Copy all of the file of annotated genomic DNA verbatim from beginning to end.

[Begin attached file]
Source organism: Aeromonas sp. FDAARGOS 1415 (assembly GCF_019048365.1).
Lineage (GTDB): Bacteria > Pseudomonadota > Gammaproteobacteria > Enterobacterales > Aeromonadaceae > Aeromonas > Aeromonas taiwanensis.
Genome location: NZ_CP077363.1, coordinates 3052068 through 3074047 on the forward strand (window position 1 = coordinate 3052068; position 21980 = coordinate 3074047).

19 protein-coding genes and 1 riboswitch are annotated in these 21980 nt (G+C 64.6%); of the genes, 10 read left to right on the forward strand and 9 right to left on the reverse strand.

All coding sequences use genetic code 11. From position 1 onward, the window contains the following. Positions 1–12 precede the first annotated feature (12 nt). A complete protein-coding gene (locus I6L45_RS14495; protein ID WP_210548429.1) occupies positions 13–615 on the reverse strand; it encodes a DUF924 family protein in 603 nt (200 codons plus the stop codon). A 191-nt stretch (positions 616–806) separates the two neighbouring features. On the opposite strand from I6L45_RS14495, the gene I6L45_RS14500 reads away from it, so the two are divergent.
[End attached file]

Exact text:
Source organism: Aeromonas sp. FDAARGOS 1415 (assembly GCF_019048365.1).
Lineage (GTDB): Bacteria > Pseudomonadota > Gammaproteobacteria > Enterobacterales > Aeromonadaceae > Aeromonas > Aeromonas taiwanensis.
Genome location: NZ_CP077363.1, coordinates 3052068 through 3074047 on the forward strand (window position 1 = coordinate 3052068; position 21980 = coordinate 3074047).

19 protein-coding genes and 1 riboswitch are annotated in these 21980 nt (G+C 64.6%); of the genes, 10 read left to right on the forward strand and 9 right to left on the reverse strand.

All coding sequences use genetic code 11. From position 1 onward, the window contains the following. Positions 1–12 precede the first annotated feature (12 nt). A complete protein-coding gene (locus I6L45_RS14495; protein ID WP_210548429.1) occupies positions 13–615 on the reverse strand; it encodes a DUF924 family protein in 603 nt (200 codons plus the stop codon). A 191-nt stretch (positions 616–806) separates the two neighbouring features. On the opposite strand from I6L45_RS14495, the gene I6L45_RS14500 reads away from it, so the two are divergent.